The game that I’m really pulling for but still only renting thus far is Dishonored. I think I’ve talked before about how that game is pushing all the right buttons for me – the designers seen to really understand stealth gameplay and their pedigree is highly auspicious. Arkane (and in a way ZenMax in general) just seems like the kind of company that hasn’t gotten caught up in making games that will sell lots of copies, and just wants to make quality games. Despite that I’m still only gonna be 99 percent sure on Dishonored until I’ve actually played it. A demo would really help me out.

Hitman: Absolution is another one that I’ve become more optimistic for as the weeks have gone by, but I still remain cautious on it. Earlier this year the press and previous made it feel like another Splinter Cell Conviction – an “action stealth” game with the challenge and cerebral gratification replaced by the visceral, or what the developers think of as visceral. The more recent gameplay videos however have begun to restore hope for the open-ended “public stealth” game that Hitman fans love.

Far Cry 3 rounds out the stealth trio for me. Far Cry 2 was a flawed gem in my opinion that didn’t have the impact on the industry that it should have. In a world of increasingly linear shooters here we have a completely open-world first person shooter. It’s one of the only games that really let’s the player stretch out with their own style. Industry trends make me worry that Ubisoft will somehow screw up the formula in the name of accessibility. It’s probably a hard balance to nail exactly what I liked about FC2 while getting rid of that game’s problems, but every preview I’ve seen of FC3 so far suggests the game is heading in a direction that I like.

So far, there are only three new games that I absolutely intend to buy this fall, and two of them are handheld games. Other than Assassin’s Creed III I plan to get two relatively under-the-radar games this fall. They are Epic Mickey: Power of Illusion, and Zero Escape: Virtue’s Lat Reward.

If you still don’t know, Power of Illusion is actually being positioned as a sort of spiritual sequel to the Castle, Land, and World of Illusion games for the Genesis and Master System. Mickey Mouse platformers used to be excellent games back in the day and it’s great that they’re capitalizing on the Epic Mickey IP for a chance to make another one. Does anybody even really care about the console versions?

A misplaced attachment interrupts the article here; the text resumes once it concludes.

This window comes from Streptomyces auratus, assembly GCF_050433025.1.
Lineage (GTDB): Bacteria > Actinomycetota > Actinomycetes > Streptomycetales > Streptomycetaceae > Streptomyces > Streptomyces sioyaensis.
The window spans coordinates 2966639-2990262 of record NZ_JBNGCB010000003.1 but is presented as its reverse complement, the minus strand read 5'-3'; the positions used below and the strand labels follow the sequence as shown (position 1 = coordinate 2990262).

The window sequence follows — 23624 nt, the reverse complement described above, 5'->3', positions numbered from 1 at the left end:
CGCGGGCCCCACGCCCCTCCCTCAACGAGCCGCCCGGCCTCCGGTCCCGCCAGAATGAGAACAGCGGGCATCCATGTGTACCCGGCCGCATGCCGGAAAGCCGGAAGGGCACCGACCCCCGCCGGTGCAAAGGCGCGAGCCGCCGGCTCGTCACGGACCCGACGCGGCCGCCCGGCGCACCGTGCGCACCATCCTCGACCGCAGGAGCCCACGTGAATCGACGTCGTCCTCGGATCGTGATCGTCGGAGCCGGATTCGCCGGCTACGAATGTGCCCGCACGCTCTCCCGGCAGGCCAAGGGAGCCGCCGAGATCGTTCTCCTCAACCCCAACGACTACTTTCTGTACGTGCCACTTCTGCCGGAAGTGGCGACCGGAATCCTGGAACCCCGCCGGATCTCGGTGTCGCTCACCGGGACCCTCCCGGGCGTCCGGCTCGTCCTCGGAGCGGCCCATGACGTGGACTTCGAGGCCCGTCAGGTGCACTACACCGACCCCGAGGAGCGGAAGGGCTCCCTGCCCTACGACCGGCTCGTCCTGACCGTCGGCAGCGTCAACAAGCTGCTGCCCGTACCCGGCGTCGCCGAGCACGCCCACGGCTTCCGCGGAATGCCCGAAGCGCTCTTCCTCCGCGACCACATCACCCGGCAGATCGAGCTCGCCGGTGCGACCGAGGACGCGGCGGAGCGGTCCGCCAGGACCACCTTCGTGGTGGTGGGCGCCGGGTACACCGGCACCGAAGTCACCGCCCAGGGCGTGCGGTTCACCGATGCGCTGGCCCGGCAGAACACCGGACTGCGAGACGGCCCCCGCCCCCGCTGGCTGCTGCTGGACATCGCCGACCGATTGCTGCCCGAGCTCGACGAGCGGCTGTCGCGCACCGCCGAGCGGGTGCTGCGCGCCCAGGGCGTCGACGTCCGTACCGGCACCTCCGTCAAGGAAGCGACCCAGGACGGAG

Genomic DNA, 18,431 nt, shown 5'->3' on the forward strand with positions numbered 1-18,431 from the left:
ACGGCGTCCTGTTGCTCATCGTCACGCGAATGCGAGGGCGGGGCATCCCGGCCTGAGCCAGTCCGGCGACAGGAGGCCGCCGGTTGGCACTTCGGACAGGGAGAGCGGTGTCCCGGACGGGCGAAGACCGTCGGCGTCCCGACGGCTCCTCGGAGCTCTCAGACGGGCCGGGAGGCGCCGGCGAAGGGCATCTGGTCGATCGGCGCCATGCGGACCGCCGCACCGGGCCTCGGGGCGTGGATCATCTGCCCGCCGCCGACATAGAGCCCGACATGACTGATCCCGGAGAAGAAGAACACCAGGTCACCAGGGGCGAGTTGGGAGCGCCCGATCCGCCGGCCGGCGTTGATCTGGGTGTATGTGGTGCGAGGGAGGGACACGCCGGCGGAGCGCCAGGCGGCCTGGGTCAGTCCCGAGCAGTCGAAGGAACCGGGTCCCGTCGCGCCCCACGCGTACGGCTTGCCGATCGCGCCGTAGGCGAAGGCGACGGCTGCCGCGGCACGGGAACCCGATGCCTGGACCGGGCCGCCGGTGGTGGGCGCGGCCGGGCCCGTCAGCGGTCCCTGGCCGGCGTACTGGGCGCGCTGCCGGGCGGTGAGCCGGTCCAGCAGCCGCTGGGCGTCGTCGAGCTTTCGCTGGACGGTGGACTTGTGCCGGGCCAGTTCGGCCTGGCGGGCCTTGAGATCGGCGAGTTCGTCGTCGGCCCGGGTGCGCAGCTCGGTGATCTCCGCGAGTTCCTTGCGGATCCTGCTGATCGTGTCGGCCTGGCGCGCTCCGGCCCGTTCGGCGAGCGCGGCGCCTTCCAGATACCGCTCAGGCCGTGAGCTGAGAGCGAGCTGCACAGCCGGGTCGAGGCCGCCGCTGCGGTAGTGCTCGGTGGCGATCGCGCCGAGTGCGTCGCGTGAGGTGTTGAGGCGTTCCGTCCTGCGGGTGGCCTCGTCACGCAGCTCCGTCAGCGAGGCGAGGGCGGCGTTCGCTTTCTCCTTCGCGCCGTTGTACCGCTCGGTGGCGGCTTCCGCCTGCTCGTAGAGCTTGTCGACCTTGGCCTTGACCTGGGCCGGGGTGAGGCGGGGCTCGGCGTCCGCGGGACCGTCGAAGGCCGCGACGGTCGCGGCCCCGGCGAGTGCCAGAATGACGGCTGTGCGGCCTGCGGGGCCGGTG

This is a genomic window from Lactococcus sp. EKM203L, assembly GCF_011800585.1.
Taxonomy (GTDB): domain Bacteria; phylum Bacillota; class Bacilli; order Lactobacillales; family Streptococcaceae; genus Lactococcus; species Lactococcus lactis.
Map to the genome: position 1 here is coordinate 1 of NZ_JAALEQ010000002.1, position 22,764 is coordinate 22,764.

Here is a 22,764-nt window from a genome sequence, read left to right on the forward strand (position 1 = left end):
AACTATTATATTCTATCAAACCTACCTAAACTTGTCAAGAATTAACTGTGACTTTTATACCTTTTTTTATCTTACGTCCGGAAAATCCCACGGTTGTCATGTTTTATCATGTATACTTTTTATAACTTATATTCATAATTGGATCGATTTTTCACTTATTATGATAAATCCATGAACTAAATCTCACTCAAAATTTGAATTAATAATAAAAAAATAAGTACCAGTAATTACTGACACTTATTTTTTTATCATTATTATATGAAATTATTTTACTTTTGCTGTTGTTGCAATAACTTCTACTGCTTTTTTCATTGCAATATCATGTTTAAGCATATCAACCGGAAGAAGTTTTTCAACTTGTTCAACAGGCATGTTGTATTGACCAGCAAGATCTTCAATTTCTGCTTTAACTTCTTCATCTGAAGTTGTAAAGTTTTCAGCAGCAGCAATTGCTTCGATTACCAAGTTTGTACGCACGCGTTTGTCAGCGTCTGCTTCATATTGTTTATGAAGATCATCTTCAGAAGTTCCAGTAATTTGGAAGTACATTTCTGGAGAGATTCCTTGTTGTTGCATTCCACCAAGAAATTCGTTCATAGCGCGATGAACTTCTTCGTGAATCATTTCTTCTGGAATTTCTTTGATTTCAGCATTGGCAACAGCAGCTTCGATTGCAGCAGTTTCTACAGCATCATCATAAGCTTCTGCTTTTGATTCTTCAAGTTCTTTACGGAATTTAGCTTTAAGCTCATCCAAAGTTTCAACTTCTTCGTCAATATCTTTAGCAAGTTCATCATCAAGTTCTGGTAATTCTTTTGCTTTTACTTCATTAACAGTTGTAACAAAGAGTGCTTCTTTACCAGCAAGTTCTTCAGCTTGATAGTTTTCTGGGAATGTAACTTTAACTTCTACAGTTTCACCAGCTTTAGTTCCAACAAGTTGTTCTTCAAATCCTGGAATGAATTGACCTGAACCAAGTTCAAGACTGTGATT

Virtue’s Last Reward is pretty much the sequel to Nine Hours, Nine Persons, Nine Doors for the DS – the first visual novel that I genuinely enjoyed. Despite the lack of gameplay, turns out all it took for me to enjoy one was a good storyline. Now I’m invested in Kotaro Uchikoshi’s writing and hope this game can build off of 999’s success.

There are a few other games I plan to buy this fall, but all of them are HD ports of old games. With my bank account in its current condition those are almost all I might be able to afford. Jet Set Radio should be out on Steam around the time I post this. I never got it play NiGHTS Into Dreams, Okami HD seems to be making all the right moves, and Zone of the Enders HD Collection is still slated for 2012 in North America. DOOM 3 BFG Edition is also a maybe.

What I find odd is that no console games are on my list this year.

Other than Okami and ZOE on the PS3, everything I’m buying this year I’m buying on either PC or the 3DS. Oh I’ll rent all those games I’m trying out on the Xbox 360 – one of the top reasons I even own one is because I can’t rent PC games. Despite PC having been my main game platform this generation this is the first year where this has happened.


  • Hopefully the Vita’s manga reader goes worldwide. Like I indicated previously, it would bring some new content to the platform. On top of that, manga has been woefully behind on the digital front for years now. It’s gotten to the point where piracy is ripping the media apart, and the publishers back in Japan are doing almost nothing about it.
  • This better turn into something: http://t.co/vBZeA15a Patlabor 2 was a great anime film but to be honest about 80 percent of it could have been live action. It’s basically a detective movie where giant robots appear for maybe five minutes. Only the very beginning and very end would’ve needed some special effects.
  • Portal 2: The Animation: http://t.co/DlgJ7yFb